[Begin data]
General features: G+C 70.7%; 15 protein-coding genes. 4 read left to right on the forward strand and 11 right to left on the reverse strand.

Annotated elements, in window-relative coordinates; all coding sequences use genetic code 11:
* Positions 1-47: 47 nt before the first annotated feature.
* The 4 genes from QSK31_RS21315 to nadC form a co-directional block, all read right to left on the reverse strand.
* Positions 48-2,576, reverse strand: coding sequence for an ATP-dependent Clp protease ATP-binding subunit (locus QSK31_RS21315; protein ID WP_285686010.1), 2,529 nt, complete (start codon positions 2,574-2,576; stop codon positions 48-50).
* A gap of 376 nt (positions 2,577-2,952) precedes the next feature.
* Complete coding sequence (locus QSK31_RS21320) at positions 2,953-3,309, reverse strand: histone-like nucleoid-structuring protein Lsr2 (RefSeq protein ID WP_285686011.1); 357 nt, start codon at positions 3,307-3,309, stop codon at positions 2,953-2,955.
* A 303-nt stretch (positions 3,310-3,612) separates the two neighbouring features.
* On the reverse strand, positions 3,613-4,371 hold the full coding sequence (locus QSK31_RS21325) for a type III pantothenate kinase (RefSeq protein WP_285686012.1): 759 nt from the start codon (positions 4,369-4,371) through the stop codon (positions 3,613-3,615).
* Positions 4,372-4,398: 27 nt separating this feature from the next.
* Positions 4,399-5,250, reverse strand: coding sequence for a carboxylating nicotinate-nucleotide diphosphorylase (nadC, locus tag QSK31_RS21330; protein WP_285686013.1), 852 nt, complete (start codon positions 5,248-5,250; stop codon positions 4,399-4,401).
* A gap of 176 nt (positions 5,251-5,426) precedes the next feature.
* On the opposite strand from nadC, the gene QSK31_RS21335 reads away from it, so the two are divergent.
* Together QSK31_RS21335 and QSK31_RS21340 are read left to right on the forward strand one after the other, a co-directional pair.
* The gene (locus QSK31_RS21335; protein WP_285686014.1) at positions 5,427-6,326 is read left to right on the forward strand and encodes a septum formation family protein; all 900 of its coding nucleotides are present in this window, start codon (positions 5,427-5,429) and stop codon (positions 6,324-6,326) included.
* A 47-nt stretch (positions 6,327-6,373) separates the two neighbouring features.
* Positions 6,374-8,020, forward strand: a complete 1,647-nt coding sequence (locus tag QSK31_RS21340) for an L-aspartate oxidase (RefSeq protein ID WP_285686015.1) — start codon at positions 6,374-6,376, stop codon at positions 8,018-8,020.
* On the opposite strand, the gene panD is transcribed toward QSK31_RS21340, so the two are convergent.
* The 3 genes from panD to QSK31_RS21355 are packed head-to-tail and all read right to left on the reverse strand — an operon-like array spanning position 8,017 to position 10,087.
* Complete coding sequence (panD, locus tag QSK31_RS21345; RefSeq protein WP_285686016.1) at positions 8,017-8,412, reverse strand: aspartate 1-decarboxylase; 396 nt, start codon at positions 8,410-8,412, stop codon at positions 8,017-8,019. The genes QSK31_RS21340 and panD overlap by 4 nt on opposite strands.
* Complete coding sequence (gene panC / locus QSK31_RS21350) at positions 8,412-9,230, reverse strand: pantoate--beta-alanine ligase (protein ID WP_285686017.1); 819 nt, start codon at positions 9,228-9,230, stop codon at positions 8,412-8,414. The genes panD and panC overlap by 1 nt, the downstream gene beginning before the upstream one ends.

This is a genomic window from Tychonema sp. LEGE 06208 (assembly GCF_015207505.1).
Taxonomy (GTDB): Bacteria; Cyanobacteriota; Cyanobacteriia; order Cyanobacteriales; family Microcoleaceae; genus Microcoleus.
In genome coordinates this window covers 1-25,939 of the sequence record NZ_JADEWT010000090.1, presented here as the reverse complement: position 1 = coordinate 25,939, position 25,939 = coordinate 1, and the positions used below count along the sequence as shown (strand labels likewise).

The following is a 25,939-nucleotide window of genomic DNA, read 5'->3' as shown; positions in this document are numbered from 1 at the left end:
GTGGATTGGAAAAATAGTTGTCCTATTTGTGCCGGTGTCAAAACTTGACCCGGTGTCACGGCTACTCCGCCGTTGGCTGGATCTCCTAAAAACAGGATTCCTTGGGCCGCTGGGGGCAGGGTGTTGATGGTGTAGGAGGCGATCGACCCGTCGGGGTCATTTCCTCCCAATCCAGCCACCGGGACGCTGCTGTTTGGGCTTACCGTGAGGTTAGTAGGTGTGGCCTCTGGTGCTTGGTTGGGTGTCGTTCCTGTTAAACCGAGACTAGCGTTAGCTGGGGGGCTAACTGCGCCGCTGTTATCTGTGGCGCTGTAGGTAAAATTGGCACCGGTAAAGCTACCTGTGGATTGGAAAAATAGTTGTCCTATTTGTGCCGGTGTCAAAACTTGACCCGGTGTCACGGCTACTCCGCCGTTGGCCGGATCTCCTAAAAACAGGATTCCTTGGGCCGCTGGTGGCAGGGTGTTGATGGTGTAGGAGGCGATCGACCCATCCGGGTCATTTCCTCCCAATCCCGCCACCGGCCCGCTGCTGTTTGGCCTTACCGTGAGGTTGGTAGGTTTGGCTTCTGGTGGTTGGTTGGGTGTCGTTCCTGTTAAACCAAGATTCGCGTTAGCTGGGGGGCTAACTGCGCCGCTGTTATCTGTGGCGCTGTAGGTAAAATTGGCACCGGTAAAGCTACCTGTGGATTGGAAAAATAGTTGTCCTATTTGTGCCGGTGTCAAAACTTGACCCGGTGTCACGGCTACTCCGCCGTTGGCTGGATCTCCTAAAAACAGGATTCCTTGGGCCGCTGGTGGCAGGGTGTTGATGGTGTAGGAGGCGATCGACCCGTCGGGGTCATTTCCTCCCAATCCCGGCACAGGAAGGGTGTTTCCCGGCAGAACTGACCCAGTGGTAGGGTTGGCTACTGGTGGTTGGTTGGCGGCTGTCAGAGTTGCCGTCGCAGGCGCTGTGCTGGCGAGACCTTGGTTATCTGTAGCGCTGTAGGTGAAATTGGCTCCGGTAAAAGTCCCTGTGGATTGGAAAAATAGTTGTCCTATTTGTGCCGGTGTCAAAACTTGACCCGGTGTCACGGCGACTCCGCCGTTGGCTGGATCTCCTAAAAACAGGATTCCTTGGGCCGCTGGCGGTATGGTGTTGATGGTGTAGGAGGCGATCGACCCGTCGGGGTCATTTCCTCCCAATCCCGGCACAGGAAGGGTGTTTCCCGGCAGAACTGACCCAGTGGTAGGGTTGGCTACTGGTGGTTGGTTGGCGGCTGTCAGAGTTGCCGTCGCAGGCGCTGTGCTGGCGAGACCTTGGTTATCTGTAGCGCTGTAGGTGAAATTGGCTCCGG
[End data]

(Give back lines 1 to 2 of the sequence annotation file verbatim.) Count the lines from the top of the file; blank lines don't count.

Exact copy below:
General features: G+C 70.7%; 15 protein-coding genes. 4 read left to right on the forward strand and 11 right to left on the reverse strand.

Annotated elements, in window-relative coordinates; all coding sequences use genetic code 11: